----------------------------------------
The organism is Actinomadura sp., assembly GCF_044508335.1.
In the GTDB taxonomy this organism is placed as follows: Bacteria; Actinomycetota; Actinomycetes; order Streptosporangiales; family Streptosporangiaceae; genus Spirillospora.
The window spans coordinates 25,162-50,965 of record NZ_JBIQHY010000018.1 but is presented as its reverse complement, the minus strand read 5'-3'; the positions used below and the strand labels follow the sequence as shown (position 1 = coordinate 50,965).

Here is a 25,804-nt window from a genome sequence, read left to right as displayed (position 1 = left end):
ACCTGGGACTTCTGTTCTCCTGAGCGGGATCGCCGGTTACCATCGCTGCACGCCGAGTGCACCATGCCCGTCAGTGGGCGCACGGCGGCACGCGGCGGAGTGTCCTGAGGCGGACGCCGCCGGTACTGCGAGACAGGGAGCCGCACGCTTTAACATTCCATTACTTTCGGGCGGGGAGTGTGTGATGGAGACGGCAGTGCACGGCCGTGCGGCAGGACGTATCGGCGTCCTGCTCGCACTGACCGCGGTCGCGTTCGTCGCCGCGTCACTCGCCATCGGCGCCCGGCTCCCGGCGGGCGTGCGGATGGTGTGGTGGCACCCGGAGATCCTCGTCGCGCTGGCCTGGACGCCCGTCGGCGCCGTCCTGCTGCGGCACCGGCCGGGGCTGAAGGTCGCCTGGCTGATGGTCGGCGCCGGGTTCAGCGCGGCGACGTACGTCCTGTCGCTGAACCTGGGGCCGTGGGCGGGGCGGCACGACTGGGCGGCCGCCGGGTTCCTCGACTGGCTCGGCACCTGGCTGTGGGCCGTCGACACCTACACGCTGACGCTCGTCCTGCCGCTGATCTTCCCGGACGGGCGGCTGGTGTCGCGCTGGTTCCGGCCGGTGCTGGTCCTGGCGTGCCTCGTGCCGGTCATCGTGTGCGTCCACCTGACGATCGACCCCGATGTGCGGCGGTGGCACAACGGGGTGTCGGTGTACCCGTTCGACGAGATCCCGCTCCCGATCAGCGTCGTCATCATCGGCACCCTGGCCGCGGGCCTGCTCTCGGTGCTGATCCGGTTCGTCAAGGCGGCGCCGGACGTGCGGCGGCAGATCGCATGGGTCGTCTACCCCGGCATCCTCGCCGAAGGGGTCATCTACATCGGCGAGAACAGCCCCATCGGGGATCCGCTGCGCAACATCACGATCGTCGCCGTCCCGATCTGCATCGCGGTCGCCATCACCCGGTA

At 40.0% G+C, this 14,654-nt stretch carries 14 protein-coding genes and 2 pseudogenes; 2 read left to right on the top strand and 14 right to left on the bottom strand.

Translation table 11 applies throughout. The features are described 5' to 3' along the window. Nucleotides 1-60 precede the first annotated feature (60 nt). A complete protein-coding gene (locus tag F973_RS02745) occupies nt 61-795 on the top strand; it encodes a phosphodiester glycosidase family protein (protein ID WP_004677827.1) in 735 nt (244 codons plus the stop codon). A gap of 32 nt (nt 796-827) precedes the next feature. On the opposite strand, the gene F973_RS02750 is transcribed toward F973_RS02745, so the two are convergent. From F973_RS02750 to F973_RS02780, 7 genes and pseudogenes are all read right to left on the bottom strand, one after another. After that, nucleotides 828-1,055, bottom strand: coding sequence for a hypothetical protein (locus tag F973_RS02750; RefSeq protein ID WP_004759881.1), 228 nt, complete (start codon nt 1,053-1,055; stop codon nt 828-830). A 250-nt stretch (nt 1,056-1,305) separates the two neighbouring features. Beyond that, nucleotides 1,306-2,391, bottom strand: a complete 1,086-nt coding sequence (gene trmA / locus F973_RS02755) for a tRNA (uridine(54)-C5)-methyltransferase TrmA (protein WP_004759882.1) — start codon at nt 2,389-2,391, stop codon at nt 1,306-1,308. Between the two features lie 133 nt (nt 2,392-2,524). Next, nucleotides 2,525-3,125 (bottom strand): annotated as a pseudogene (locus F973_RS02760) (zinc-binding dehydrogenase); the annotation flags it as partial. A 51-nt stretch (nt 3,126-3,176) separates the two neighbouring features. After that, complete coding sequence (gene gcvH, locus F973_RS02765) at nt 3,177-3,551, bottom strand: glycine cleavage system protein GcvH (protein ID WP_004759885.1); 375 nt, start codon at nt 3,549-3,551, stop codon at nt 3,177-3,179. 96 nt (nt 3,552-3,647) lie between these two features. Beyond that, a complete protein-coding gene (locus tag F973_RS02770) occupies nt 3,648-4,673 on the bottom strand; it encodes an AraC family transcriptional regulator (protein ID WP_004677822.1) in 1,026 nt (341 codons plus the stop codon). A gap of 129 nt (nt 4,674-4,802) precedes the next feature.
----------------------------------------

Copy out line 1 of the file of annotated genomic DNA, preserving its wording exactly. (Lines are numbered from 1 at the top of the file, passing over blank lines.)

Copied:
The organism is Actinomadura sp., assembly GCF_044508335.1.